The wild hamster population has been in decline for many years. While there are many species of wildlife in decline thanks to things like deforestation and climate change, the hamster population is under threat for a different reason. It is a reason that left experts perplexed for many years and shocked when they found out the true reason.
Hamsters originate from Asia but have been common to Europe for centuries now. Their population was so prevalent at one time they were regarded as a terrible pest across European farms. Yet today the population is so scarce that they are likely facing extinction in the next decade or two.
Government authorities have pointed out how worrying this is. If a common pest like the hamster is facing extinction means that something has gone fundamentally wrong with our environmental practices. At the time they said this, they didn’t know what was killing the rodent.
Hamsters generally have a short lifespan. They are easy for predators to hunt and provide a pretty good snack. This makes them an important part of the ecosystem. Yet their population has never been under threat because they produce such high litters and have many litters in a year. Recently the rate of birth was not close to covering the rate of death, or so it appeared.
At the time of the first decline, hamsters were a popular fashion item. 100 hamsters could make a fine fur coat and they were highly sought after. This combined with farmers killing the pest, led experts to believe that the decline rate could be solved easily. A ban was placed on hamster kills and they expected the numbers to recover quickly. Yet, the numbers continued to decline.
The exact cause of death for the hamsters was a mystery. Experts could only count the numbers leaving the burrows each year and could see they were declining but not why. The greatest change that happened since the decline started was the specialization of agriculture. While in the past fields were smaller or dedicated to a variety of crops, today fields are larger and often single cropped. Experts thought that this surely had a role to play in the hamster decline.
One researcher managed to have a family of hamsters in her laboratory before the ban was started. This allowed her to watch their exact behavior and she hoped it would help her to solve the hamster mystery. What she saw shocked her completely.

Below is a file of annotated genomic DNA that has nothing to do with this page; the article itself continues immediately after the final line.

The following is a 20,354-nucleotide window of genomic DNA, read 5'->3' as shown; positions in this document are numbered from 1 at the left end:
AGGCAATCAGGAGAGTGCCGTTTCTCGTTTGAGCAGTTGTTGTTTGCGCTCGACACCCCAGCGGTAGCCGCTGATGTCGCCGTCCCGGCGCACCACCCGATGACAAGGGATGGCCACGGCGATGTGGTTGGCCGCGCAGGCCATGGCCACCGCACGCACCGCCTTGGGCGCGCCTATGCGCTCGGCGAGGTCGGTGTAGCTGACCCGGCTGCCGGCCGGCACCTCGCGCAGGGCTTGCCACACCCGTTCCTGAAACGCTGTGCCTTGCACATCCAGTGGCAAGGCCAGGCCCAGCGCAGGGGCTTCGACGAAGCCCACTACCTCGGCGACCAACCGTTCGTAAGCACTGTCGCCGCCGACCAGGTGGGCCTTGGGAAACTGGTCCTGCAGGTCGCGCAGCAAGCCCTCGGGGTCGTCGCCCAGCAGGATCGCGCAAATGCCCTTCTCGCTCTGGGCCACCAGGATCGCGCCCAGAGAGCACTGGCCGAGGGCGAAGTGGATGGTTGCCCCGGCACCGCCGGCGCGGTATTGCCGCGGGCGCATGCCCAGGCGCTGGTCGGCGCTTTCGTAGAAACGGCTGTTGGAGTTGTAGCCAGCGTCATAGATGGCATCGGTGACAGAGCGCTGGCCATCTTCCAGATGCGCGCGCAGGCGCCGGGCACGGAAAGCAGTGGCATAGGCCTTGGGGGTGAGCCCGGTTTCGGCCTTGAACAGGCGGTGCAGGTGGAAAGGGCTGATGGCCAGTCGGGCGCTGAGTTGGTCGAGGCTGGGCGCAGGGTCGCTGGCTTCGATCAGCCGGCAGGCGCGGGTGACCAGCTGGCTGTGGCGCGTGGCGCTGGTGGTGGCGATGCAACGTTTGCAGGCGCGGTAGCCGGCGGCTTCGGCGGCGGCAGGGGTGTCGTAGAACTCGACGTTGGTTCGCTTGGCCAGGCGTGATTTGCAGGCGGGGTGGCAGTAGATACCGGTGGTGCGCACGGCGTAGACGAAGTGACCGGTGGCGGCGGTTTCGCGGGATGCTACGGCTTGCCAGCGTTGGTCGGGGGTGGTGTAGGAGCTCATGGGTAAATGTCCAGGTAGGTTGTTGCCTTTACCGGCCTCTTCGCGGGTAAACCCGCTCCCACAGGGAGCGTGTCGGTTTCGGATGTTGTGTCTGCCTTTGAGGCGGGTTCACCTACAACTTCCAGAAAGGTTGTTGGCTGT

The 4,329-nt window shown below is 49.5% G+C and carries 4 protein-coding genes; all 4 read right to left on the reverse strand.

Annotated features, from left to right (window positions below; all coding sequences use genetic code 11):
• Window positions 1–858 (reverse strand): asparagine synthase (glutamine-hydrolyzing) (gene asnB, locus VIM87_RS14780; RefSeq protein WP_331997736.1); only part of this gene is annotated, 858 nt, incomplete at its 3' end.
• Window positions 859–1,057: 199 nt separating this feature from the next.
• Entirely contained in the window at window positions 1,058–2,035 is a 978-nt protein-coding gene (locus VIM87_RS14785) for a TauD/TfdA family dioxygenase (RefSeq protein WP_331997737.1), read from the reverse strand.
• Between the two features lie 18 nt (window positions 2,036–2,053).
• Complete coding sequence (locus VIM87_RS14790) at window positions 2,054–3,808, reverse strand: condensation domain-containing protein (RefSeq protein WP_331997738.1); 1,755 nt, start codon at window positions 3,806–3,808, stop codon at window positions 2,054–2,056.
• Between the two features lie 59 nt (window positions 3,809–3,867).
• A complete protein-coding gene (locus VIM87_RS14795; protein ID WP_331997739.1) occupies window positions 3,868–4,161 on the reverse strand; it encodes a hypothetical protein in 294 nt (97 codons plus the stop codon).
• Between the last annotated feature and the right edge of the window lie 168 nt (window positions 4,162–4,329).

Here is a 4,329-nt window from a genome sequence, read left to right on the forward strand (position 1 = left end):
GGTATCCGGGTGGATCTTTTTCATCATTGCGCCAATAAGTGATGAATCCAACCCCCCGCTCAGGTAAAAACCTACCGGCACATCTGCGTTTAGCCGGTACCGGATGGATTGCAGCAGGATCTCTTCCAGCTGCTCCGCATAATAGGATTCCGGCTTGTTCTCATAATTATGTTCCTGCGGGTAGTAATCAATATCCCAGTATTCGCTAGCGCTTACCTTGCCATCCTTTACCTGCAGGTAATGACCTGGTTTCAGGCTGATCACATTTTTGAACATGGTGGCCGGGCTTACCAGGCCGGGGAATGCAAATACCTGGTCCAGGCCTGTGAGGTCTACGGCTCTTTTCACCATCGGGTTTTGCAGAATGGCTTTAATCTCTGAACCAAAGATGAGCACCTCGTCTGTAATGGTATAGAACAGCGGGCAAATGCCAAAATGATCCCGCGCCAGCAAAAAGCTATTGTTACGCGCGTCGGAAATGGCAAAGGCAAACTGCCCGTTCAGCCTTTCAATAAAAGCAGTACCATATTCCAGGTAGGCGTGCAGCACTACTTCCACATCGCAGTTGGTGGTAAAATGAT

She noticed that whenever a hamster had a litter of babies, she would return the next day and most would be dead. The mother was killing her own young. She assumed it was a maternal issue and that a second attempt would solve it, but no, the mother would continue to kill her young. In one case a surviving sibling cannibalized its own brother.
Was this the explanation? Had hamsters suddenly started murdering each other? Or was this a rogue hamster. More data was required. The nutritional data of the hamster was examined and seemed ok. Yet when talking to a farmer about the findings he said that she should compare with human data. The hamster existed on a diet of corn alone and there have been some strange findings when humans exist on solely corn.
This happens in poorer countries and happened in the Western World a long time ago. It turns out that eating corn alone is a terrible idea. You can lack B3 and it can cause you to get very sick and even suffer dementia. Indeed, in the old days, it was common to plead insanity due to pellagra as a murder defense. Pellagra is the name given to the B3 deficiency disease.
When the hamster expert caught a photo of a hamster in the wild eating her young, she knew she had found the cause. She encouraged farmers to diversify their growth to include crops with B3 and the population started to rebound. Whether they will continue these practices remains to be seen. Money usually wins over animal welfare and it would be a surprise if the farmers continued to diversify just for the hamster.